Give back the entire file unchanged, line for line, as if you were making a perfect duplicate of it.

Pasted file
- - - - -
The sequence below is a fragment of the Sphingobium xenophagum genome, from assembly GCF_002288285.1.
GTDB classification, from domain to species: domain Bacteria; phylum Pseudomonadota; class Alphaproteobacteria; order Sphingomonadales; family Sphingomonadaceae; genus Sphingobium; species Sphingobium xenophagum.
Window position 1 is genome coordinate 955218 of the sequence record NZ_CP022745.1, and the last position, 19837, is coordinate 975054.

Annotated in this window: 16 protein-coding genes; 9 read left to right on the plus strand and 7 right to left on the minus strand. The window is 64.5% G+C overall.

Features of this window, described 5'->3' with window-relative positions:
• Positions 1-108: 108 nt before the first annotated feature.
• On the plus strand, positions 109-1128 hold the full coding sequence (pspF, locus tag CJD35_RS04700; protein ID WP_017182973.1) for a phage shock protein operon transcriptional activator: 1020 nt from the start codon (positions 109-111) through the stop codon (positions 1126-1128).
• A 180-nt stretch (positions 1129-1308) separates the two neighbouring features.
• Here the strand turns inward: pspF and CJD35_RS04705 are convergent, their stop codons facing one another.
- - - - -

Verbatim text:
The sequence below is a fragment of the Sphingobium xenophagum genome, from assembly GCF_002288285.1.
GTDB classification, from domain to species: domain Bacteria; phylum Pseudomonadota; class Alphaproteobacteria; order Sphingomonadales; family Sphingomonadaceae; genus Sphingobium; species Sphingobium xenophagum.
Window position 1 is genome coordinate 955218 of the sequence record NZ_CP022745.1, and the last position, 19837, is coordinate 975054.

Annotated in this window: 16 protein-coding genes; 9 read left to right on the plus strand and 7 right to left on the minus strand. The window is 64.5% G+C overall.

Features of this window, described 5'->3' with window-relative positions:
• Positions 1-108: 108 nt before the first annotated feature.
• On the plus strand, positions 109-1128 hold the full coding sequence (pspF, locus tag CJD35_RS04700; protein ID WP_017182973.1) for a phage shock protein operon transcriptional activator: 1020 nt from the start codon (positions 109-111) through the stop codon (positions 1126-1128).
• A 180-nt stretch (positions 1129-1308) separates the two neighbouring features.
• Here the strand turns inward: pspF and CJD35_RS04705 are convergent, their stop codons facing one another.